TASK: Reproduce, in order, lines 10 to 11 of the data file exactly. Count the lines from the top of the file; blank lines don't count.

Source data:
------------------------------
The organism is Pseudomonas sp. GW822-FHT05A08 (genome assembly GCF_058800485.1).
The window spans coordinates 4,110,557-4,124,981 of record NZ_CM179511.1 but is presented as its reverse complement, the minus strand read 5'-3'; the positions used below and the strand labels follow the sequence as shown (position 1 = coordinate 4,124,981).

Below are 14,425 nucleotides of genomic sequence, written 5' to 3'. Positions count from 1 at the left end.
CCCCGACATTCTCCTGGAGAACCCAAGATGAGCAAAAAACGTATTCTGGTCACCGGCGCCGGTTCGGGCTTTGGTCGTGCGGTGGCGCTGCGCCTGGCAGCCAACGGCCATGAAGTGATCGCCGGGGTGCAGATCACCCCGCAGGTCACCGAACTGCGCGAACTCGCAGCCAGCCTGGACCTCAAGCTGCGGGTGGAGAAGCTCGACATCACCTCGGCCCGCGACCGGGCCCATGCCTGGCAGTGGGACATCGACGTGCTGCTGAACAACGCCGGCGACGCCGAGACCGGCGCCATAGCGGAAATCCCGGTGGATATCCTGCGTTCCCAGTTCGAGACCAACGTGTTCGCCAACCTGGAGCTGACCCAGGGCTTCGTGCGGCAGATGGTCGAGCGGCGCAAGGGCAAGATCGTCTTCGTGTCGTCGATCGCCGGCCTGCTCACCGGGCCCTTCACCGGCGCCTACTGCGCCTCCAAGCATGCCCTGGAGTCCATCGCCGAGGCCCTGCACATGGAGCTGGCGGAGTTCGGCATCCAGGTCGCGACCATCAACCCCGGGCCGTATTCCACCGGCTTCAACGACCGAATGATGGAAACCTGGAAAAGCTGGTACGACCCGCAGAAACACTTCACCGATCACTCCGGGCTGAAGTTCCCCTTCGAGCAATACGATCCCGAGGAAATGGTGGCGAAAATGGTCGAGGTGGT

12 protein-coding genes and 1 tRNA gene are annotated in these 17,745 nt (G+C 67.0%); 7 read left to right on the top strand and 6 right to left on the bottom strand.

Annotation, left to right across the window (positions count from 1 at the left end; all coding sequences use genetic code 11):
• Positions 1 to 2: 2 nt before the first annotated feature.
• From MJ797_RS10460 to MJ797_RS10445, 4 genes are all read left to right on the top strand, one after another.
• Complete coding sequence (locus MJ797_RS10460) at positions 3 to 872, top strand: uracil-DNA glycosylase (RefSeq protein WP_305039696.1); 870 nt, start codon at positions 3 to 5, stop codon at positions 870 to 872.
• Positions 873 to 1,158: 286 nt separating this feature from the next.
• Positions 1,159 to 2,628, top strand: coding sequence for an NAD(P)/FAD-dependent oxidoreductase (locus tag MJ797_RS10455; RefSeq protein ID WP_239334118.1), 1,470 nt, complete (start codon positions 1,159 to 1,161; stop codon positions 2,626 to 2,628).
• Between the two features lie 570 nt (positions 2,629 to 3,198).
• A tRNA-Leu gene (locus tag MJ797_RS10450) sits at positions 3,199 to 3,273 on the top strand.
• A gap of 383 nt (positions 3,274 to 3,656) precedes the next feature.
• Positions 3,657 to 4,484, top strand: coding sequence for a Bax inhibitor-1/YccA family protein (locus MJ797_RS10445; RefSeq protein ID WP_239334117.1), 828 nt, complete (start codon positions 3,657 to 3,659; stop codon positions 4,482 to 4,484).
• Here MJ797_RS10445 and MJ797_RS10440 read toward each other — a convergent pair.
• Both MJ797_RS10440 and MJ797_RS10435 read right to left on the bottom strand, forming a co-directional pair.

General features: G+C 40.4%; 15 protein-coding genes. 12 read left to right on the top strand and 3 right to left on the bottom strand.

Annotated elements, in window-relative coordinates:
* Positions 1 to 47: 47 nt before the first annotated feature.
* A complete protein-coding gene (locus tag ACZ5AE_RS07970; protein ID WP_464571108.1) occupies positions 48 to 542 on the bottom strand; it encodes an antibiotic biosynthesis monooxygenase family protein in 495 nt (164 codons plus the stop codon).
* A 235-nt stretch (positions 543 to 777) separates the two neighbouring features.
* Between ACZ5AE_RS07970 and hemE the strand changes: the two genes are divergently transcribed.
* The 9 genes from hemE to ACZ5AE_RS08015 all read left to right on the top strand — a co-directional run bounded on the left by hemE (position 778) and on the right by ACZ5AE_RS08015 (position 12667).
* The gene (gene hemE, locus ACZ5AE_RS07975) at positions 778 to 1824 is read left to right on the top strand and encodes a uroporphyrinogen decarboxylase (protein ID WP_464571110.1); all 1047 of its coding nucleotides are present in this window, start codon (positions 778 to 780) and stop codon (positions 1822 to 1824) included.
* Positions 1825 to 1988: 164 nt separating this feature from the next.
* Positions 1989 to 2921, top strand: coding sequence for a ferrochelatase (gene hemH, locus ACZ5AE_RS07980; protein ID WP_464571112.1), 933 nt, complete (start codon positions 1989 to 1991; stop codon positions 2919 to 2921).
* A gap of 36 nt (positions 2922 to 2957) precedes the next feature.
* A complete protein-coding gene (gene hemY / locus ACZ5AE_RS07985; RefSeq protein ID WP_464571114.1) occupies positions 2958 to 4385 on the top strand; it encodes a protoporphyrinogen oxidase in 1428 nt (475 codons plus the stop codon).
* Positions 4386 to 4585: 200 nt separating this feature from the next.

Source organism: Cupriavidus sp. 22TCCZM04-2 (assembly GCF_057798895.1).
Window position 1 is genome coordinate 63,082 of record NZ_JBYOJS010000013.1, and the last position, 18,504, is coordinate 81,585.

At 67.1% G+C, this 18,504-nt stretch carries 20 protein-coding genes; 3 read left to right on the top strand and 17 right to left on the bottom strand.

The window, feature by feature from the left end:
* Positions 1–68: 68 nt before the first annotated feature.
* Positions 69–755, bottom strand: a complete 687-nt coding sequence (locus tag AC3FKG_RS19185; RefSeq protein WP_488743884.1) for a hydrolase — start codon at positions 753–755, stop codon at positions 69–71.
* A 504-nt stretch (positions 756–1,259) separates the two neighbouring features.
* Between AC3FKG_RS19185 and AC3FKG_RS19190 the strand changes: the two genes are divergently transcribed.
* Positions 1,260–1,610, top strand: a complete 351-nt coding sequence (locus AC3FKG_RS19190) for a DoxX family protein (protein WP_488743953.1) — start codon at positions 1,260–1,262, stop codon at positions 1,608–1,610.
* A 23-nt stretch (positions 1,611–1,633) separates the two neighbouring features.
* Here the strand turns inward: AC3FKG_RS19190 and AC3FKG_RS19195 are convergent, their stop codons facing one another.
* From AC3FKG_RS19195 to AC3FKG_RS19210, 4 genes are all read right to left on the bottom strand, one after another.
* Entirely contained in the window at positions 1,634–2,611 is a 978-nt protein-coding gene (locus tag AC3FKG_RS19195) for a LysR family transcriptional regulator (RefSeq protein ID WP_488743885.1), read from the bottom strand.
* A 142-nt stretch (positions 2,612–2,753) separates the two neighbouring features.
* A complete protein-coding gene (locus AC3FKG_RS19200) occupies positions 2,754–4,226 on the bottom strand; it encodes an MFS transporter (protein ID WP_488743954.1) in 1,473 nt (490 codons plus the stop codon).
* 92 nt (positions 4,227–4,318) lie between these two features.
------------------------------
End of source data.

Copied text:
• Positions 873 to 1,158: 286 nt separating this feature from the next.
• Positions 1,159 to 2,628, top strand: coding sequence for an NAD(P)/FAD-dependent oxidoreductase (locus tag MJ797_RS10455; RefSeq protein ID WP_239334118.1), 1,470 nt, complete (start codon positions 1,159 to 1,161; stop codon positions 2,626 to 2,628).